Interpretation of the text

1. Identify the extralinguistic characteristics of the novel “Fahrenheit 451”. What tendencies in the post-war American society prompted the writing of the novel?

2. Define the extracts under study. What genre does the novel belong to? Point out typical features of science fiction as a branch of fiction of its own.

3. Speak on the time and setting of the events described in the novel. What details of the text prove that the action takes place in future? What typical features of American culture are employed by the author to describe the imaginary world? Comment on the words “French windows”, “soda fountains”, “subway”, “billboards”, “lawn”, “porch”. What role do they play in the text?

4. What unites the selected extracts? Dwell on the problems of loneliness, social responsibility and lack of communication raised by the author. How are these problems presented in each of the extracts?

5. What was wrong with the society Montag lived in? How are the social institutions of future (school, police, public places) presented in the extract? Account for the outburst of aggression in the society. Why did children kill each other? Comment on Clarisse’s statement “People don’t talk about anything”.

6. What were the relations of people in the society of future according to R.D. Bradbury? What did they mean by the words “social” and “anti-social”? Why did the fact that people could sit around talking astonish Montag? How did Clarrise’s uncle describe the typical attitude of his contemporaries to each other?

7. Dwell on the basic concepts of the extract (responsibility, social, care, talk, laughter, abstract, abnormal). How do they contribute to the understanding of the author’s point of view?

8. Sum up the position of a person in the society described by R.D. Bradbury. What message did the writer want to convey to his readers by constructing this model of future? What facts from contemporary life prove that Bradbury’s prognosis may after all come true?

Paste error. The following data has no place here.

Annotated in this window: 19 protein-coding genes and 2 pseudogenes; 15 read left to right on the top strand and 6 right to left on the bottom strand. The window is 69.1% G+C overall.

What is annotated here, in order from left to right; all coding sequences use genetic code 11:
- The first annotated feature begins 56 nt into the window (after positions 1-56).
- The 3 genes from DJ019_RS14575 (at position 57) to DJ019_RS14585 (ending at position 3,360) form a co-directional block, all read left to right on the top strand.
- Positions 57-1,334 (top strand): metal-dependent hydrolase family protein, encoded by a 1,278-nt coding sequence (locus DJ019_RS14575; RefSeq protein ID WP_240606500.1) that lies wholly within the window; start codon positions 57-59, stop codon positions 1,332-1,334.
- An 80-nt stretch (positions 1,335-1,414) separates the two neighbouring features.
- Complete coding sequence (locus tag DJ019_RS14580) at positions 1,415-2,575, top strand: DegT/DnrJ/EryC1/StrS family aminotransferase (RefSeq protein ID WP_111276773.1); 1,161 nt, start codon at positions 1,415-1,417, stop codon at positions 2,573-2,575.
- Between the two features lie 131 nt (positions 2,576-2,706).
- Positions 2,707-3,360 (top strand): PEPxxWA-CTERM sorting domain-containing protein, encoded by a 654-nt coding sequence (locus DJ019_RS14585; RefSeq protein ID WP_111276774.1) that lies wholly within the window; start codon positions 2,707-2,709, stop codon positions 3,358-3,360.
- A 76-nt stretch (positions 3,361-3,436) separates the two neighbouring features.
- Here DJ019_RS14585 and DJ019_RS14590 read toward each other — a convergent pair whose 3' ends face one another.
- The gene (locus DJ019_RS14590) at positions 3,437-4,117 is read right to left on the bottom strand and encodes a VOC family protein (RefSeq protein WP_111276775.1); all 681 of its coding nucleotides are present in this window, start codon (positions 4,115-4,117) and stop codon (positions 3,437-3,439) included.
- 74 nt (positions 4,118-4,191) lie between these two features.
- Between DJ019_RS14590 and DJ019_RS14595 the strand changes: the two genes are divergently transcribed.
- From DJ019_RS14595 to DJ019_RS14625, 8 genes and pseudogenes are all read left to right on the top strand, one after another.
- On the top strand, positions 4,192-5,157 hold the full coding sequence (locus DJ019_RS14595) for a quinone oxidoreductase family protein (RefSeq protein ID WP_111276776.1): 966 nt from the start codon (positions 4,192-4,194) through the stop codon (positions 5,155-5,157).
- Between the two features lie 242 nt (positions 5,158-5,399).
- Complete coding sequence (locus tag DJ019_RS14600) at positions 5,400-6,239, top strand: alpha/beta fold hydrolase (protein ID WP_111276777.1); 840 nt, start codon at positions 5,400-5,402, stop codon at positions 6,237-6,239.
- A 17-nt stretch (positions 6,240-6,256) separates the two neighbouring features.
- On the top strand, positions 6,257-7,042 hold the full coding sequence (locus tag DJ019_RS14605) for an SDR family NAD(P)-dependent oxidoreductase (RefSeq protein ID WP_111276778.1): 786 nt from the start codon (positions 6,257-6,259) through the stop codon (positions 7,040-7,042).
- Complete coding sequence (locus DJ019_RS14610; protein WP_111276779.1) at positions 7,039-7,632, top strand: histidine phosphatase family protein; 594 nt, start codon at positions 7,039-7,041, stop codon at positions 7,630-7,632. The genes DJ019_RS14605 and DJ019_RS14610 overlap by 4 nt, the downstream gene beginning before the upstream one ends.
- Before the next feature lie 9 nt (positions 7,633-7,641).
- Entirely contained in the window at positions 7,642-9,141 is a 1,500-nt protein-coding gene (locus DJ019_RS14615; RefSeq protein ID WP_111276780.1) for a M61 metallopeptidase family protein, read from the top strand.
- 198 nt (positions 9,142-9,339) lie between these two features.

9. Why is the world of Clarisse and her relatives so different from the world of Montag? Pick out the key-words describing the girl and her family. What symbols are employed by the author to reveal their peculiarity and individuality? Why did other people think them to be anti-social and even dangerous?

10. What features of Clarisse amazed Montag at their first meeting? What was her attitude to people and to the world around her? Why did that schoolgirl describe herself as “ancient”? What devices does the author employ to draw the portrait of Clarisse?

11. Sum up Guy Montag. Why did he take to a strange and suspicious girl? How did their meetings influence him? Did he suffer from loneliness and lack of communication? Why did he think that Clarisse’s question about children was a good one? How is Montag presented in the extract: directly or indirectly?

12. Find the examples of the author’s speech, the inner represented speech and the direct speech in the selected extracts. Dwell on their functions and peculiarities.

13. Give your review of the language of the extracts (choice of words, the use of stylistic devices, graphical means, including punctuation, peculiarities of syntax).

14. Sum up your considerations on the text.